The beginning of Dance & Arts Therapy NZ

the team at Dance Therapy New Zealand
Contributor: Alice Rich

If you’ve ever wanted to learn more about DTNZ’s story, here’s your opportunity to find out about the humble origins of our very special charity!

The DTNZ story

Anaia Treefoot, DTNZ founder and director, had always dreamed of using the therapeutic power of dance and movement to support and transform the lives of children and young people.

In 2008, Anaia completed her Clinical Arts Therapy Masters thesis with a dance movement focus at the Whitecliffe College of Art & Design. Her thesis entitled “Moving together: enhancing early attachment using dance movement therapy” looked at the mother-child attachment relationship and how it can be enhanced through dance movement therapy.

In preparation for her final clinical practicum year, Anaia started looking for local dance movement therapy groups she could observe and learn from but found nothing available – despite being an established profession in other parts of the world, dance movement therapy wasn’t widely developed in Aotearoa New Zealand, with only a handful of dance therapists practicing privately.

Determined, Anaia decided to travel further afield, to New York City, to study intensively with renowned Dance Movement Psychotherapist, Dr Suzi Tortora. In 2010 she returned to Aotearoa and started what would become our first STARS programme –  a dance movement therapy group for children with autism and related special needs at the YMCA Recreation Centre in Mt Albert.

From there, Anaia was able to demonstrate the efficacy of this particular type of therapy and grow the interest in these types of programmes. This led to Dance Therapy New Zealand officially opening its doors as a charity in October 2013, and being able to extend our programme to include arts therapy.

Since then, we have been committed to being the nation’s leading provider of dance and arts therapy. Together with our expert team of therapists we have expanded to offer dance movement therapy programmes in Northland, Christchurch, Whanganui, Palmerston North, Wellington and Dunedin. Excitingly, we’ve recorded over 20,000 attendances since we started and have already achieved several major organisational milestones.

We provide support to people of all ages including a particular focus on people living with disabilities, mental illness, tamariki, and survivors of sexual abuse.

These days therapists can earn their qualifications at the University of Auckland, Whitecliffe College Of Arts And Design or via Dance Therapy Training Aotearoa – and register as a member of the Dance Therapy Association of Australasia.

We’re proud to employ some of the best creative arts therapists going around as we work to empower people of all ages, and in all situations, throughout the country.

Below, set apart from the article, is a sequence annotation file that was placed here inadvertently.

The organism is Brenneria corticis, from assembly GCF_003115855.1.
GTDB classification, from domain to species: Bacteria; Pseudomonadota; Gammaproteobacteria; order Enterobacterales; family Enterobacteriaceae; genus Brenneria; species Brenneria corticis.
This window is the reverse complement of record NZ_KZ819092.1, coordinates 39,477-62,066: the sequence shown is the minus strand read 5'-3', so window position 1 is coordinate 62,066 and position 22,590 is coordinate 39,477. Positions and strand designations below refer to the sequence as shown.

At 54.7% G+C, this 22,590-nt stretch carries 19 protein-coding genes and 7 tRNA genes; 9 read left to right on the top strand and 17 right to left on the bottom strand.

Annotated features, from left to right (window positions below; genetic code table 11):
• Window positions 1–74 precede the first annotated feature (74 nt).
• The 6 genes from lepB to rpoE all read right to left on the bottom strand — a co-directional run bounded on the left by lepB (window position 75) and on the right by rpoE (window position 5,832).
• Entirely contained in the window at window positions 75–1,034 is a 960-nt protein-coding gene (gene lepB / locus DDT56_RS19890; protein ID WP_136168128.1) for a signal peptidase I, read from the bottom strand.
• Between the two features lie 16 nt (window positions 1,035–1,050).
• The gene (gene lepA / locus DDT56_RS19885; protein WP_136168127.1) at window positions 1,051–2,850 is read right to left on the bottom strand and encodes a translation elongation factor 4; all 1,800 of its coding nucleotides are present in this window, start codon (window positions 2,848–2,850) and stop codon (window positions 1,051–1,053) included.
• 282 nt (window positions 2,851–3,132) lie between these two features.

“I feel like a proud Mama – of my first baby, DTNZ”, says Anaia. “It has been humbling to witness its growth and see it take off and develop. I’m grateful for being able to help seed it, and also grateful for all the DTNZ whānau who now hold the organisation, making it what it is today.”

As the complexities of modern-day life continue to change and evolve, we’re seeing the demand and interest in our creative-based therapies grow. Our extraordinary organisation has always depended on charitable support. We’re grateful to the individuals and organisations who have seen the value in the service we offer and remain committed to our very special cause. We rely on this support to go above and beyond to provide the best care, expertise and local facilities for our deserving clients.

This is especially important as we continue to support the physical, mental and emotional wellbeing needs of Kiwis all around the country, and work to ensure our service remains relevant for individuals and communities – now and in the future.

Anaia’s contribution to creative arts therapy 

In addition to founding DTNZ, Anaia (along with fellow dance movement therapist Jacquelyn Jung-Hsu Wan) created an international dance therapy training programme for aspiring therapists and played a pivotal role in developing the University of Auckland’s Master of Dance Therapy programme. In 2019 she was awarded The Hanny Exiner Memorial Foundation Award in recognition of her dedication to developing the dance movement therapy profession in Aotearoa New Zealand.

Alice Rich has a Postgraduate Diploma in Arts Therapy. Alice loves how movement and creative expression can have such a profound impact on people’s lives.